- Nawang Khechog, Infinite Love
Film and Stage
- Lili: the gentle, asexual, non-possessive love of a teenager helps a puppeteer break through the obstacles to Love
- Love Affair: what begins in passion ends in commitment and sacrifice
- Warrior: “. . . for all its mayhem, it is a movie about love”
- Beauty and the Beast (2017 version): on Love’s creative power
Music: Composers, artists, and major works
- Puccini, Turandot: a princess was killed by a suitor, leading a royal family to cruel practices for suitors of other princesses. A hero appears and pursues his beloved princess despite the risks. His name remains a secret until the end: it is Love. The opera is about Love as a creative force, and how Love opens the way to trust and Faith. Here are links to complete performances conducted by Chailly, Mehta and Mehta.
- Schubert, String Quartet 10in E flat major, Op. 125/1, D 87
- Schubert, String Quartet 13in A minor, Op. 29, D 804, “Rosamunde”
- Fauré, Dolly, 56 (1896)
- Strauss, Die Frau ohne Schatten (The Woman without a Shadow), Op. 65 (1915), is about a woman who forgoes her shadow existence to marry. The spiritual transformation, and true marriage are complete when she regains her shadow form (performances conducted by Gergiev, Sawallisch and Böhm).
- Monteverdi, L’incoronazione di Poppea (The Coronation of Poppaea), SV 308 (1643), is an opera about the power of Love to overcome fate; in the opera, it is also move powerful than virtue (performances conducted by Christie, Minkowski and Vartolo).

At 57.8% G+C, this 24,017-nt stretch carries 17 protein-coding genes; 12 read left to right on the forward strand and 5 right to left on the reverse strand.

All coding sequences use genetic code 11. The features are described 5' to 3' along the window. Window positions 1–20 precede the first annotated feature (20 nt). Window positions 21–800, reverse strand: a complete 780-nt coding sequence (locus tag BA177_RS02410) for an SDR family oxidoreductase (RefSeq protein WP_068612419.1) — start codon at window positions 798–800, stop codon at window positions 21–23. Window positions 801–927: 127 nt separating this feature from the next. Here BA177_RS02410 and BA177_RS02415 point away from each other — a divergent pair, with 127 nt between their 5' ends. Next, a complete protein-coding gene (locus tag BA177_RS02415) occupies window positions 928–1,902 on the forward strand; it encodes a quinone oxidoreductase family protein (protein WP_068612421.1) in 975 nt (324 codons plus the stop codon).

Beethoven’s nine symphonies represent many spiritual qualities but under George Szell’s direction, with the Cleveland Orchestra of the late 1950s, they sound like Love. He brings a tenderness to the performances not heard under any other conductor.
- Symphony 1 in C major, Op. 21 (1800)
- Symphony 2 in D major, Op. 36 (1802)
- Symphony 3 in E Flat major, Op. 55, "Eroica" (1804)
- Symphony 4 in B Flat major, Op. 60 (1808)
- Symphony 5 in C Minor, Op. 67 (1808)
- Symphony 6 in F major, Op. 68, "Pastoral" (1808)
- Symphony 7 in A major, Op. 92 (1812)
- Symphony 8 in F major, Op. 93 (1812)
- Symphony 9 in D Minor, Op. 125, "Choral" (1824)
Chamber works by Léon Boëllmann:
- Trio for Viola, Violoncello and Piano in G Major, Op. 19
- Quartet for Viola, Alto, Violoncello and Piano in F Minor, Op. 10
- 2 Pieces for Cello and Piano, Op. 31
- 2 Piano Trios from "Heures Mystiques"
- Raag Hindol is a Hindustani classical raag for early morning. It is associated with spring, and embodies Kama, the god of love, or Krishna (performances by Amonkar, Joshi and Amonkar)
- Raag Jhinjhoti is a Hindustani classical raag, usually performed in late evening, and commonly heard at Hindu weddings (performances by Vilayat Khan, Sharma/Chaurasia and Amonkar)
- Gibbons, Hymnes & Songs of the Church: Songs of Love
Albums and tracks:
- David Murray, “Lovers”
- Imee Ooi, The Divine Mantra of Boddhisatva Avalokitesvara
- Arild Andersen, “Hyperborean”
- Shivkumar Sharma and Hariprasad Chaurasia, “The Valley Recalls” album: “Love”
From the shadow side:
- Robert Frost, “Fire and Ice”